How do aging caregivers plan for the future?
Aging caregivers understand that caring for our loved ones is a task primarily driven by the deep affection we harbor for them. Yet, this task is far from easy and often requires immense sacrifice, with no tangible compensation beyond the fulfillment derived from witnessing the accomplishments and well-being of those we care for. This challenge is particularly significant for families who have members with autism spectrum disorder (ASD).
Despite the broad range within the spectrum, each individual with ASD presents unique challenges, particularly non-speaking individuals or those with special needs that will require lifelong care.
Knowing that your child or loved one requires constant attention not only raises concerns about their future but also impacts the professional and economic growth of parents and caregivers. It often leads to isolation and has detrimental effects on both physical and mental health.
According to data from AARP, approximately 38 million people in the United States provide care for their loved ones, with the value of care provided by unpaid family caregivers estimated at $600 billion in 2021.
In this blog post from ABA Centers of Florida, we aim to shed light on the challenges encountered by aging caregivers. We emphasize their significance and the profound impact they have on American society. Additionally, we will answer the question: How do aging caregivers plan for the future?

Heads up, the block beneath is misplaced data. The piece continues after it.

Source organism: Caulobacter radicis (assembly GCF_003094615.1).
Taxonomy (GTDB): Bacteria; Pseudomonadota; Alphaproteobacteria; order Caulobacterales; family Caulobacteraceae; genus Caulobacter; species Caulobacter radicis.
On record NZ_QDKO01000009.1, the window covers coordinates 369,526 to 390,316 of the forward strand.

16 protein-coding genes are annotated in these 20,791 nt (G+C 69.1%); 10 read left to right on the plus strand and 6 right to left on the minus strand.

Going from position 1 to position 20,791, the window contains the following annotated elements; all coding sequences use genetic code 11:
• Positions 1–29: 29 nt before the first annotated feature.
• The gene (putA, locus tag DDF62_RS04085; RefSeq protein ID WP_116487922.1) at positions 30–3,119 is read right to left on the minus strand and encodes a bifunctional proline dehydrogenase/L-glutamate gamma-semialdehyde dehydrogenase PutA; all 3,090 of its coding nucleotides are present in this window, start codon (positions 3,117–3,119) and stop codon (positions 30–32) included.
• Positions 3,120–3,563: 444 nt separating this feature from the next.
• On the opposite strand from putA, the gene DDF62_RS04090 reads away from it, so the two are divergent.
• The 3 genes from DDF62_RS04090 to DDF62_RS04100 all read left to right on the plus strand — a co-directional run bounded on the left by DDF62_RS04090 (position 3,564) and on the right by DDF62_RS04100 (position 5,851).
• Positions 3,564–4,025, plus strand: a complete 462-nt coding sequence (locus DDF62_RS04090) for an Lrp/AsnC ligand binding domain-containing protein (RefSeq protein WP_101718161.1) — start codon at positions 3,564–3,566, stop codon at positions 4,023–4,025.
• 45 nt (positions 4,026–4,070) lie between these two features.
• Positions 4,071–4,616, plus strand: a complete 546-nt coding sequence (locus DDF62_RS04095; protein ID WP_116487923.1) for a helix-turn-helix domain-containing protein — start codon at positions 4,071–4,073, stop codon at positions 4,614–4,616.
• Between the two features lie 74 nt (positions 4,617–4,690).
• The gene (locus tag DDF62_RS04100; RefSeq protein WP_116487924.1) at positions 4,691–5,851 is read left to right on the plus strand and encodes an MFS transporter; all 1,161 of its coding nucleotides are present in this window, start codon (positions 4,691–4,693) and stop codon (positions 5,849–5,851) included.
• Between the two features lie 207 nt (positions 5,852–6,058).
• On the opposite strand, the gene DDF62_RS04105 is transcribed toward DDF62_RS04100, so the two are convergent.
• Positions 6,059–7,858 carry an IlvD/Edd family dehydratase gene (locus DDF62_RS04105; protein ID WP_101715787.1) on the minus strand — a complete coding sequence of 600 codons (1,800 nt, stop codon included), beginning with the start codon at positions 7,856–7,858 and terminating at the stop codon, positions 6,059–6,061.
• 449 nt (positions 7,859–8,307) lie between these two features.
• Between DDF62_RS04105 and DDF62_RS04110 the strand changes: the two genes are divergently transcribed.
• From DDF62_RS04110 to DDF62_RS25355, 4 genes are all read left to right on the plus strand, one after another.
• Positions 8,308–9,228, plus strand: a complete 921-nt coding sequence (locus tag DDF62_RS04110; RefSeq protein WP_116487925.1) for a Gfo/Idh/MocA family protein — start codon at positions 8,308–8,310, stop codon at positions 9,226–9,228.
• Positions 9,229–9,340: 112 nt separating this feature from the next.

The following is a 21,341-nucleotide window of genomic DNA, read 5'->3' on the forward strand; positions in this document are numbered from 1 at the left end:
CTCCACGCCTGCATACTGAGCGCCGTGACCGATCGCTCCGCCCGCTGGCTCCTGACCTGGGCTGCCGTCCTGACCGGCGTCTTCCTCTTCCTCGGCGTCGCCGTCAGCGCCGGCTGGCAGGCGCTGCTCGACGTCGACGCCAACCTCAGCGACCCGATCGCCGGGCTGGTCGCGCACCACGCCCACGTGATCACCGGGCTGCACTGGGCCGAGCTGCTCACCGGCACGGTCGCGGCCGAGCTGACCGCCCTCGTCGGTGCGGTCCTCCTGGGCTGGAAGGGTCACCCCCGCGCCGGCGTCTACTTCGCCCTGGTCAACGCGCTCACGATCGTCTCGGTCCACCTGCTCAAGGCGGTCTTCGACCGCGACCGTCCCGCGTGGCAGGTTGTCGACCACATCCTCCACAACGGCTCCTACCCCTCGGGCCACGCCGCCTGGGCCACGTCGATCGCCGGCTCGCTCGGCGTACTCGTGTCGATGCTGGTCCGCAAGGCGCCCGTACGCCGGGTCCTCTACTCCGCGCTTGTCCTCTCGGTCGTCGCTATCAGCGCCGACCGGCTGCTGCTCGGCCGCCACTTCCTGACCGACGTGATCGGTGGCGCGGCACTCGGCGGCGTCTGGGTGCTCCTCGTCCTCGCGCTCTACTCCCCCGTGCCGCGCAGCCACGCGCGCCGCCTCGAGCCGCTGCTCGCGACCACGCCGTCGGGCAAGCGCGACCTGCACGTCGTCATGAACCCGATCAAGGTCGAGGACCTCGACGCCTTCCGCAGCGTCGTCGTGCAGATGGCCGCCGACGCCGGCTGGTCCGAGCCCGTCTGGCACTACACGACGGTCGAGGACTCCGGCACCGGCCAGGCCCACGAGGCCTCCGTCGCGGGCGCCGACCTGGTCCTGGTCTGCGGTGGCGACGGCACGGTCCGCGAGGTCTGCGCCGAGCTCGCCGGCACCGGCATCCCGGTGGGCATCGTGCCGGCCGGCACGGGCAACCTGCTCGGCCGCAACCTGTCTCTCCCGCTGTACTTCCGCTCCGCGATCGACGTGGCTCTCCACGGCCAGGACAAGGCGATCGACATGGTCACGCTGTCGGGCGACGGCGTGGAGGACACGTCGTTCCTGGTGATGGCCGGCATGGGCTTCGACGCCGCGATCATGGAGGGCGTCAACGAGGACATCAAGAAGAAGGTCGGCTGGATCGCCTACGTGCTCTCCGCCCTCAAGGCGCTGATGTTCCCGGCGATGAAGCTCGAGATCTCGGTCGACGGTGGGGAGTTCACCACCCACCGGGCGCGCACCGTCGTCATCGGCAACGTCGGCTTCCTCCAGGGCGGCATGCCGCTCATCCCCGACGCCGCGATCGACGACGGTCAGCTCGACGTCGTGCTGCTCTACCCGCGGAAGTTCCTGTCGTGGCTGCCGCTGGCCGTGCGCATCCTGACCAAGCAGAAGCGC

Statistics on Aging Caregivers
As per AARP, a significant 71% of family caregivers maintain full- or part-time employment. However, aging caregivers are susceptible to substantial financial risks, including loss of income, missed job opportunities, and depleted savings, which subsequently result in diminished Social Security and retirement benefits.
Data from the Centers for Disease Control and Prevention (CDC) reveals that 23.2% of Florida adults aged between 45 and 63 are caregivers for friends or family members. Furthermore, one in three caregivers dedicate more than 20 hours per week to caregiving. This demanding task can take a severe emotional and physical toll. The CDC study indicates that 53% of caregivers acknowledged their deteriorating health hampers their ability to provide care, leading to mental distress, unhealthy days, and sleep deprivation. Additionally, in Florida, 43.3% of respondents reported having two or more chronic illnesses.
The pandemic in 2020 led to a shortage in the direct care workforce, resulting in increased caregiving hours and escalated intensity of care provided by family caregivers. Although researchers projected that the workforce would expand from 4.6 million to 5.9 million by 2028, the challenge remains in retaining workers in a field with an average annual turnover rate of 40 to 60 percent and ensuring they receive adequate pay and training.
Coping Strategies for Aging Autism Caregivers
A Sage Journals study examined coping strategies and barriers related to caring for adult children with autism, identifying seven key themes:
- Faith and Spirituality: Many caregivers stated that a relationship with God was a valuable coping resource, providing a hopeful and reflective perspective.